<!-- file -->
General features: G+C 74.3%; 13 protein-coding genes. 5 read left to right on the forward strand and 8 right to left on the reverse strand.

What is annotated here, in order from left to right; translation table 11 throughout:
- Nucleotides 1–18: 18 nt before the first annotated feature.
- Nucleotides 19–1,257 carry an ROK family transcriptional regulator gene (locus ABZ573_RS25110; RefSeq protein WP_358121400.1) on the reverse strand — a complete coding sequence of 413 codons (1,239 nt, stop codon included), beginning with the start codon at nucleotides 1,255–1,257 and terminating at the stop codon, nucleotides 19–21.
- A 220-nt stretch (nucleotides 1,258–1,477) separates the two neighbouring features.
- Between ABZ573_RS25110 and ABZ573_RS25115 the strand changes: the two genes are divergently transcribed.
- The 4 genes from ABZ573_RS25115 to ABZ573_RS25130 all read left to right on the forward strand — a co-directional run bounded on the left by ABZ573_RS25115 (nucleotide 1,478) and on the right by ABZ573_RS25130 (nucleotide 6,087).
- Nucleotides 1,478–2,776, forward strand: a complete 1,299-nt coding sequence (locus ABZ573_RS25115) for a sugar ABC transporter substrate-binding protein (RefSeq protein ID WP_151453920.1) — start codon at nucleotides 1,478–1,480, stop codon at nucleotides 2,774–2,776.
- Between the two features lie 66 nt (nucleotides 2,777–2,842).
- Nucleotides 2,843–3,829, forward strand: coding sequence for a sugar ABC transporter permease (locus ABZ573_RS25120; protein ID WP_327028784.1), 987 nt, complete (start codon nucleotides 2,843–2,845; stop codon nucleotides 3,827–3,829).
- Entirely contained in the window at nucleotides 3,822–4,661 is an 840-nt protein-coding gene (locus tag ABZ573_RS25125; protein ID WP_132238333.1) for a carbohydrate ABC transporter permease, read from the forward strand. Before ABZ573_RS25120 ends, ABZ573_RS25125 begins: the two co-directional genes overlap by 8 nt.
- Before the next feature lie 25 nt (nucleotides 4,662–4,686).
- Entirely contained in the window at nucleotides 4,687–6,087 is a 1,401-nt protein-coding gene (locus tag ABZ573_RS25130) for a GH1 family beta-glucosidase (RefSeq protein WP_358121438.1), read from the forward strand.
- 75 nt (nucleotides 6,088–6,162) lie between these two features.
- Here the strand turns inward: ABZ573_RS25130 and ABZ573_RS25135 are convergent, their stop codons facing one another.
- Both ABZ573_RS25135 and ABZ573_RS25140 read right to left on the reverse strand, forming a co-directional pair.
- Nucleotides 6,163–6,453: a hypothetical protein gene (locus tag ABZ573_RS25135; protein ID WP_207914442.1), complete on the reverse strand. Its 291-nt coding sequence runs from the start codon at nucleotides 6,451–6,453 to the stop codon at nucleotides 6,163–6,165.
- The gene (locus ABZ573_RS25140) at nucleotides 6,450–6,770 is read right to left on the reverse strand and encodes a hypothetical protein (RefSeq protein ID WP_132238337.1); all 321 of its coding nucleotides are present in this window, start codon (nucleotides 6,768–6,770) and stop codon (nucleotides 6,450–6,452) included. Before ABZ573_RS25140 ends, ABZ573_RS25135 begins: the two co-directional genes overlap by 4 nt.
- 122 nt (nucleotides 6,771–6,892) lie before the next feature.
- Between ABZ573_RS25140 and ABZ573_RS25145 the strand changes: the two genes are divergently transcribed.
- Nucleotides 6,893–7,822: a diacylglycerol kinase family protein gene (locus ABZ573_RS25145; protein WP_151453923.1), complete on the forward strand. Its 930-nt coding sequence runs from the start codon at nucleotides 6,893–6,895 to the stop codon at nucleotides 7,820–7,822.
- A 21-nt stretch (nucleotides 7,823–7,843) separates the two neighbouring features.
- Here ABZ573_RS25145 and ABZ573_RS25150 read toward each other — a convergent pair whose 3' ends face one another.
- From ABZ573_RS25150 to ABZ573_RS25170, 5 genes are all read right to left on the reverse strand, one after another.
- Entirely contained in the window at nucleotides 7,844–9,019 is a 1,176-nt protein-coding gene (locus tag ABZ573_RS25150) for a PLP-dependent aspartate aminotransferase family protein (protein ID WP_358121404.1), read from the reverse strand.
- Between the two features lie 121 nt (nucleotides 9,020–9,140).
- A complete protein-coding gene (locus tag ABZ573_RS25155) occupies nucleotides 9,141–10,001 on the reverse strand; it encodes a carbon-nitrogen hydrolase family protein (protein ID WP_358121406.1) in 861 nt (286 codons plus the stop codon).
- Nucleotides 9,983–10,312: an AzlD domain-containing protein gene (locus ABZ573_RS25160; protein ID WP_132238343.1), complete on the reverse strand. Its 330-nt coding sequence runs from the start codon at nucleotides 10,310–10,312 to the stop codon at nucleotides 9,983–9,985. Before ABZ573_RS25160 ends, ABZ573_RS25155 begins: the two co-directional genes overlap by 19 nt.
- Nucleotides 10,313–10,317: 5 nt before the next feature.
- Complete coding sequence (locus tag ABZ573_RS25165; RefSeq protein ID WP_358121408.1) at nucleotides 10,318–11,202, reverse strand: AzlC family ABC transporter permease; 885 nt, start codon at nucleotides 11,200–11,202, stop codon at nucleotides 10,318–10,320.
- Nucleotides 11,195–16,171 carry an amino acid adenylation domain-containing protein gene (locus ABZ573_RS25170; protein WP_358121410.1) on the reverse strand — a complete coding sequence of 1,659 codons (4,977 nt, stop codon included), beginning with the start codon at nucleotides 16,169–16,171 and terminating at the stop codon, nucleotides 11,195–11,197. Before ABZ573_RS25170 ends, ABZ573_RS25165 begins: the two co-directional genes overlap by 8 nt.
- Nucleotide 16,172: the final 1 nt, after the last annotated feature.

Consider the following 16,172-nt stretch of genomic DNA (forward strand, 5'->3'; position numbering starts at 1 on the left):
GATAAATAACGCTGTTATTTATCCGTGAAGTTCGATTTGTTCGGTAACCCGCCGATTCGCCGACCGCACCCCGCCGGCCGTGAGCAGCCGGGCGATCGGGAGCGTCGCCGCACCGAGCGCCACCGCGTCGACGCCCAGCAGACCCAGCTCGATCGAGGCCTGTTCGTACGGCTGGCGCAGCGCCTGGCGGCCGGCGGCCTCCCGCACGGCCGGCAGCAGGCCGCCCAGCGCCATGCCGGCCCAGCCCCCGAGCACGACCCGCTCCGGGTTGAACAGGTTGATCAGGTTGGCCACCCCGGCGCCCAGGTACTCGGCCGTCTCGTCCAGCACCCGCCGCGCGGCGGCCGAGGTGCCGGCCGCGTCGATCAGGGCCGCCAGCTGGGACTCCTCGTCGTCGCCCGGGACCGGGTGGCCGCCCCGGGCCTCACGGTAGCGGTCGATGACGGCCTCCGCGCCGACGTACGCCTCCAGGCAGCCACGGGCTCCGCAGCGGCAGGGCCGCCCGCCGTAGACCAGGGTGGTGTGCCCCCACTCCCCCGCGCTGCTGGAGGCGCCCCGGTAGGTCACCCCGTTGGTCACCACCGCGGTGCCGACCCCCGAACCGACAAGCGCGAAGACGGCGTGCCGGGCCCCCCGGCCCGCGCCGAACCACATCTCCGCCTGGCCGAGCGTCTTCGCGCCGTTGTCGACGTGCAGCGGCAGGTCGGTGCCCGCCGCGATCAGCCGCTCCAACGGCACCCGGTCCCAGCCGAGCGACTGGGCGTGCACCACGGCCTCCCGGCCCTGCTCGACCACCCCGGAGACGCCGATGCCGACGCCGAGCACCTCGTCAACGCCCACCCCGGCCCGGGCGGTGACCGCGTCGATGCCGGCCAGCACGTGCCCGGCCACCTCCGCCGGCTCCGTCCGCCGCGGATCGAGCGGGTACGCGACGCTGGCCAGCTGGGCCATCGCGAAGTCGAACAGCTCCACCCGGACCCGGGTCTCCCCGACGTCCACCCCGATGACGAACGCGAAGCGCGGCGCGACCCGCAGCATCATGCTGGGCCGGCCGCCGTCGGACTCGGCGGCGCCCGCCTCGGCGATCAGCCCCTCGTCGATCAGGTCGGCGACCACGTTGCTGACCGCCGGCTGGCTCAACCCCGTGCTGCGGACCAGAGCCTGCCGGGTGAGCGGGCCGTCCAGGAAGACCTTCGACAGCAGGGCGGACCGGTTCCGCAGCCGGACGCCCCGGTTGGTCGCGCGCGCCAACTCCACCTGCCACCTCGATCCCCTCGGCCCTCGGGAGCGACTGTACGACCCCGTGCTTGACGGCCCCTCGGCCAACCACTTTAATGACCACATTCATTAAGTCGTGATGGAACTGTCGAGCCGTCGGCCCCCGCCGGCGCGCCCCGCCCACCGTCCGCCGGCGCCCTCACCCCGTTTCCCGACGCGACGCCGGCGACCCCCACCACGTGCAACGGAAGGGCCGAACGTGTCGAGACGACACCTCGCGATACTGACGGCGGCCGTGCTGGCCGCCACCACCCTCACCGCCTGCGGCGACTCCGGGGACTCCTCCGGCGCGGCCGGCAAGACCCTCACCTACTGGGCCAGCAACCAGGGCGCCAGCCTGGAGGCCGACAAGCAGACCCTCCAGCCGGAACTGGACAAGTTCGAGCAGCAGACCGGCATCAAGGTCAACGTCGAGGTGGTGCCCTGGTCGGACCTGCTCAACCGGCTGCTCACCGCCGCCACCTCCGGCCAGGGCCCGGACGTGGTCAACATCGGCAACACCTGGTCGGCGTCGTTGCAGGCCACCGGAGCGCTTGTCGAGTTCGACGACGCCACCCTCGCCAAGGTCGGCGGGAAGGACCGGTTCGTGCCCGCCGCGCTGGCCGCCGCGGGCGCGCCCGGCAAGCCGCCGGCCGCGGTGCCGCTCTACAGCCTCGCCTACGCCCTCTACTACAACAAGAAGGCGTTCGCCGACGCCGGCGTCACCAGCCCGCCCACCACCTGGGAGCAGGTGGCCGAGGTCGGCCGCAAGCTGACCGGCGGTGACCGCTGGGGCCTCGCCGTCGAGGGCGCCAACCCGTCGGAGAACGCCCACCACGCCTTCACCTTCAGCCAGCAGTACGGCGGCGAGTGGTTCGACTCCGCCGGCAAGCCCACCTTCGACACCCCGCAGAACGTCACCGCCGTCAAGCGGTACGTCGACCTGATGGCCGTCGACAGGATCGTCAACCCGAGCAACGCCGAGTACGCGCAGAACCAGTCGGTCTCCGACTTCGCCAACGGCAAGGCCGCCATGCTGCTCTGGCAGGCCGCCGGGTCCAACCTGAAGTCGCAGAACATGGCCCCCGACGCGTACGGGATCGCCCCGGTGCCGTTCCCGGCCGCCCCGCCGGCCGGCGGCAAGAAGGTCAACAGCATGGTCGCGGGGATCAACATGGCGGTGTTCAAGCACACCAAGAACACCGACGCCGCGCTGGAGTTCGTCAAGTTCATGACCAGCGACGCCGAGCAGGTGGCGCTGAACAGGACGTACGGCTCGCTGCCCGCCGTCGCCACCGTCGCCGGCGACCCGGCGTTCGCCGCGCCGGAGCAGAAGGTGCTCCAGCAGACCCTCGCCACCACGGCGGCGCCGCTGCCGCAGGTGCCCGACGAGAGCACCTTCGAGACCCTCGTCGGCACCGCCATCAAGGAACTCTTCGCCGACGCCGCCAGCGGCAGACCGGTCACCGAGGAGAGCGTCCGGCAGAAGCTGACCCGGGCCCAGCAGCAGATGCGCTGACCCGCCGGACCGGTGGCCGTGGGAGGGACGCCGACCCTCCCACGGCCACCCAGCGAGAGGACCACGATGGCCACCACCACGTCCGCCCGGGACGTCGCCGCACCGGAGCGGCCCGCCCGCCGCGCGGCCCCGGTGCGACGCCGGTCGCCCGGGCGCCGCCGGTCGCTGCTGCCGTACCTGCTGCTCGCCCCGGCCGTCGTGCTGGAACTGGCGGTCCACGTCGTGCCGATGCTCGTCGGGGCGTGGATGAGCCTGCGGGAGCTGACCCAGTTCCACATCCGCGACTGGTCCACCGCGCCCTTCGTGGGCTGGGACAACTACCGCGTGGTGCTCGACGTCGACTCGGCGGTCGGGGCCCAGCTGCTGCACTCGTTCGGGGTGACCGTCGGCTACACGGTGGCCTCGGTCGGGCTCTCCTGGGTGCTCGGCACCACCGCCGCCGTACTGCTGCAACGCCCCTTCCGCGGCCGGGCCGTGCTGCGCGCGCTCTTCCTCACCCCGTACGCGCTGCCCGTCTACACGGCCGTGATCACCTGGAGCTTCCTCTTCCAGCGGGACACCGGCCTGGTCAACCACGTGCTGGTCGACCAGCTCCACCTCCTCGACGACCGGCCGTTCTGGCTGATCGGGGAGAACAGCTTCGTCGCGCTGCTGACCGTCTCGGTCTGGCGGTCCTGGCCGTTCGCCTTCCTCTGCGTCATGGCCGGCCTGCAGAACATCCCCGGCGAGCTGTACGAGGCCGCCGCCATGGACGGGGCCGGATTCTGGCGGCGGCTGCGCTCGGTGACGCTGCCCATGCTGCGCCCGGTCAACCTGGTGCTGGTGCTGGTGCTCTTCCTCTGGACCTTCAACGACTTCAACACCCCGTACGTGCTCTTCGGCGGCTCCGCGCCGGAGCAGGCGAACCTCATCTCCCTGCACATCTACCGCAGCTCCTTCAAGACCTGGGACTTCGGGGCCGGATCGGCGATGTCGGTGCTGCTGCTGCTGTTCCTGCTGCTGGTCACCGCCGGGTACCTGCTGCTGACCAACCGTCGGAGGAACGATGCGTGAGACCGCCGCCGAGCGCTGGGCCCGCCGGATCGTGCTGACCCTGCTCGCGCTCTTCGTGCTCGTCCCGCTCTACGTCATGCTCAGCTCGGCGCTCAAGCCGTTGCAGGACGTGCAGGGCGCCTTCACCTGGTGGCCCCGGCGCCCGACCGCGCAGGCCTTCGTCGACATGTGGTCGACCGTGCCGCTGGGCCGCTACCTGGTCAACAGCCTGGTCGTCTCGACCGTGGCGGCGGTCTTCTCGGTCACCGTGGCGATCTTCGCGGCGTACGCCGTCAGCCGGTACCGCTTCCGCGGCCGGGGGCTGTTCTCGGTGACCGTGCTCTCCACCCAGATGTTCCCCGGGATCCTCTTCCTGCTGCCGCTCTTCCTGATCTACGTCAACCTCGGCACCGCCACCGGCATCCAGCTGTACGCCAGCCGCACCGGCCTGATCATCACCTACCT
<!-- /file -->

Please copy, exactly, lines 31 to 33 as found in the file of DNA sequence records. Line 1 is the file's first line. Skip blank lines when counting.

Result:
- Nucleotides 11,195–16,171 carry an amino acid adenylation domain-containing protein gene (locus ABZ573_RS25170; protein WP_358121410.1) on the reverse strand — a complete coding sequence of 1,659 codons (4,977 nt, stop codon included), beginning with the start codon at nucleotides 16,169–16,171 and terminating at the stop codon, nucleotides 11,195–11,197. Before ABZ573_RS25170 ends, ABZ573_RS25165 begins: the two co-directional genes overlap by 8 nt.
- Nucleotide 16,172: the final 1 nt, after the last annotated feature.

Consider the following 16,172-nt stretch of genomic DNA (forward strand, 5'->3'; position numbering starts at 1 on the left):